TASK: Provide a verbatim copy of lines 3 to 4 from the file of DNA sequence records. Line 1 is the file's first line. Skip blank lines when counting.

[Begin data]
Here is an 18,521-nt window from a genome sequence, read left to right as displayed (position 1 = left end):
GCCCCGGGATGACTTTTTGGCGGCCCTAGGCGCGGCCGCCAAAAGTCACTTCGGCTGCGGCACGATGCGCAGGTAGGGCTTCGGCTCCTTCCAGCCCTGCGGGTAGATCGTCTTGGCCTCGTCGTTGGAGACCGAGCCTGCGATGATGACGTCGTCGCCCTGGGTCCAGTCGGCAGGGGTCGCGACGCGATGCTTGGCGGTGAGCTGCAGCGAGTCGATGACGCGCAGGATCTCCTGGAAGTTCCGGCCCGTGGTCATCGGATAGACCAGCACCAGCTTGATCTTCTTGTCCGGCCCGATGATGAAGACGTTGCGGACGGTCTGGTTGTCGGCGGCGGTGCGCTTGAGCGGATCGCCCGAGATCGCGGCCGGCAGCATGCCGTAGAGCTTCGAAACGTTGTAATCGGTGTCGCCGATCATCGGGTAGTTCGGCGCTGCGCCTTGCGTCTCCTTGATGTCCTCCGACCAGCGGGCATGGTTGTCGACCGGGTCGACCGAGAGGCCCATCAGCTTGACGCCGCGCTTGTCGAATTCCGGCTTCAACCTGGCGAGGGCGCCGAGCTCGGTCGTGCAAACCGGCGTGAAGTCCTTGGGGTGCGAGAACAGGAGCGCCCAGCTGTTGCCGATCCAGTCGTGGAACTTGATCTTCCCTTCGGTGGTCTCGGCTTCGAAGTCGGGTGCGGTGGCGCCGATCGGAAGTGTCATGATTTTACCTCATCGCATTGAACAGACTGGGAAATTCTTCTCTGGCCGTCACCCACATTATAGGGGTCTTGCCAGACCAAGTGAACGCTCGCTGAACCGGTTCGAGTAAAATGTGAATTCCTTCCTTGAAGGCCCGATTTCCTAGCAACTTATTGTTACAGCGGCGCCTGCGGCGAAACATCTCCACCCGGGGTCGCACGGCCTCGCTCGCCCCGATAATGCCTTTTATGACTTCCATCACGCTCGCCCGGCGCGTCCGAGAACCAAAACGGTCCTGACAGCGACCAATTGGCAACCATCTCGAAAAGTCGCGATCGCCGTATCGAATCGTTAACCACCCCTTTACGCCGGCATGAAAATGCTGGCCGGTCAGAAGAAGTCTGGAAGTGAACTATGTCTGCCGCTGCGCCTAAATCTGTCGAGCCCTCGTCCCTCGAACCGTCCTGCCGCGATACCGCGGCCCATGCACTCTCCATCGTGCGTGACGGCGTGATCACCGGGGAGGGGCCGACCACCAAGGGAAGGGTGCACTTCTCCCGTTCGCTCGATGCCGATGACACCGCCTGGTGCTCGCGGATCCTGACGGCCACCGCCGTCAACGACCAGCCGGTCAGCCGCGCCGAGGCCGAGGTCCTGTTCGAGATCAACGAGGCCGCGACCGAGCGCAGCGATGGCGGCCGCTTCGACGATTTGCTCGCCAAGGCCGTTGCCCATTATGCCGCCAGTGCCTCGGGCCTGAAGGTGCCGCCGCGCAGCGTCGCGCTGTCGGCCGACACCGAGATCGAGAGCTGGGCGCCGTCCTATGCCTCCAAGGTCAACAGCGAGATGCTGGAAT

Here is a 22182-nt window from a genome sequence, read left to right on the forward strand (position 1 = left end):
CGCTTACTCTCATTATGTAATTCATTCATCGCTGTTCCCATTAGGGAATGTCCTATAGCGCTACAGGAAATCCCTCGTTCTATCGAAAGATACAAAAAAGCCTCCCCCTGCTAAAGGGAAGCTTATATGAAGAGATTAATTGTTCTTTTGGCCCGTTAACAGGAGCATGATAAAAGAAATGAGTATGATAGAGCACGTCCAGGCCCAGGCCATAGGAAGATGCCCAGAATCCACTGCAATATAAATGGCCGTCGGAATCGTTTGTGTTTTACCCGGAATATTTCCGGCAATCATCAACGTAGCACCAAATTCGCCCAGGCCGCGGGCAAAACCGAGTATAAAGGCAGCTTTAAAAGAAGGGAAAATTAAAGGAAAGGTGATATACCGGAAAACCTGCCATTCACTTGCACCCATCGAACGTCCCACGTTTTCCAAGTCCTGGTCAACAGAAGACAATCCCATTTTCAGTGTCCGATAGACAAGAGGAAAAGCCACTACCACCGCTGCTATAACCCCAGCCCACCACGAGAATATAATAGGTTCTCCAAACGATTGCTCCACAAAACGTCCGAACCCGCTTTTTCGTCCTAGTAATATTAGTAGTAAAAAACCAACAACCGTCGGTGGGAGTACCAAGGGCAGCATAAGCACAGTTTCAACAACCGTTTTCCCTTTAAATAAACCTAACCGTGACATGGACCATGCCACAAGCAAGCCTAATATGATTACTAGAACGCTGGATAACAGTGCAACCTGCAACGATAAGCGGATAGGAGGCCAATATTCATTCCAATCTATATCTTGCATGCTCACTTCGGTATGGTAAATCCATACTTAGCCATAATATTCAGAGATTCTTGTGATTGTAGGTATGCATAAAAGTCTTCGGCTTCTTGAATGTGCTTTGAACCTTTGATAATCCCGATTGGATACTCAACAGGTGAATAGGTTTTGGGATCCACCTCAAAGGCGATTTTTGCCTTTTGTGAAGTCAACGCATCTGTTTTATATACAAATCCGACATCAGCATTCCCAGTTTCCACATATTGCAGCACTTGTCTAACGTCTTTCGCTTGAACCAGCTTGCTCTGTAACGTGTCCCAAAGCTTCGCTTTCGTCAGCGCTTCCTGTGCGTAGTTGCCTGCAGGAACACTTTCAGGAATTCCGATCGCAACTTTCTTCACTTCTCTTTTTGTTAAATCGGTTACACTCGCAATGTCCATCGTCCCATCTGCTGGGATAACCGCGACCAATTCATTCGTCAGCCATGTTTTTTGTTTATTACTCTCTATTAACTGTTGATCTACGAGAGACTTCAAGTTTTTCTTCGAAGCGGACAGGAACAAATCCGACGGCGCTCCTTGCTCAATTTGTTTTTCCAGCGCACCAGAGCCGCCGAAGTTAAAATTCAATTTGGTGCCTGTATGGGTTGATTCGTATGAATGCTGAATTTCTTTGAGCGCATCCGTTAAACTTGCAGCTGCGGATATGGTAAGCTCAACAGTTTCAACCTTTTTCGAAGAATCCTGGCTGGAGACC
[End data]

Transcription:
Here is a 22182-nt window from a genome sequence, read left to right on the forward strand (position 1 = left end):
CGCTTACTCTCATTATGTAATTCATTCATCGCTGTTCCCATTAGGGAATGTCCTATAGCGCTACAGGAAATCCCTCGTTCTATCGAAAGATACAAAAAAGCCTCCCCCTGCTAAAGGGAAGCTTATATGAAGAGATTAATTGTTCTTTTGGCCCGTTAACAGGAGCATGATAAAAGAAATGAGTATGATAGAGCACGTCCAGGCCCAGGCCATAGGAAGATGCCCAGAATCCACTGCAATATAAATGGCCGTCGGAATCGTTTGTGTTTTACCCGGAATATTTCCGGCAATCATCAACGTAGCACCAAATTCGCCCAGGCCGCGGGCAAAACCGAGTATAAAGGCAGCTTTAAAAGAAGGGAAAATTAAAGGAAAGGTGATATACCGGAAAACCTGCCATTCACTTGCACCCATCGAACGTCCCACGTTTTCCAAGTCCTGGTCAACAGAAGACAATCCCATTTTCAGTGTCCGATAGACAAGAGGAAAAGCCACTACCACCGCTGCTATAACCCCAGCCCACCACGAGAATATAATAGGTTCTCCAAACGATTGCTCCACAAAACGTCCGAACCCGCTTTTTCGTCCTAGTAATATTAGTAGTAAAAAACCAACAACCGTCGGTGGGAGTACCAAGGGCAGCATAAGCACAGTTTCAACAACCGTTTTCCCTTTAAATAAACCTAACCGTGACATGGACCATGCCACAAGCAAGCCTAATATGATTACTAGAACGCTGGATAACAGTGCAACCTGCAACGATAAGCGGATAGGAGGCCAATATTCATTCCAATCTATATCTTGCATGCTCACTTCGGTATGGTAAATCCATACTTAGCCATAATATTCAGAGATTCTTGTGATTGTAGGTATGCATAAAAGTCTTCGGCTTCTTGAATGTGCTTTGAACCTTTGATAATCCCGATTGGATACTCAACAGGTGAATAGGTTTTGGGATCCACCTCAAAGGCGATTTTTGCCTTTTGTGAAGTCAACGCATCTGTTTTATATACAAATCCGACATCAGCATTCCCAGTTTCCACATATTGCAGCACTTGTCTAACGTCTTTCGCTTGAACCAGCTTGCTCTGTAACGTGTCCCAAAGCTTCGCTTTCGTCAGCGCTTCCTGTGCGTAGTTGCCTGCAGGAACACTTTCAGGAATTCCGATCGCAACTTTCTTCACTTCTCTTTTTGTTAAATCGGTTACACTCGCAATGTCCATCGTCCCATCTGCTGGGATAACCGCGACCAATTCATTCGTCAGCCATGTTTTTTGTTTATTACTCTCTATTAACTGTTGATCTACGAGAGACTTCAAGTTTTTCTTCGAAGCGGACAGGAACAAATCCGACGGCGCTCCTTGCTCAATTTGTTTTTCCAGCGCACCAGAGCCGCCGAAGTTAAAATTCAATTTGGTGCCTGTATGGGTTGATTCGTATGAATGCTGAATTTCTTTGAGCGCATCCGTTAAACTTGCAGCTGCGGATATGGTAAGCTCAACAGTTTCAACCTTTTTCGAAGAATCCTGGCTGGAGACC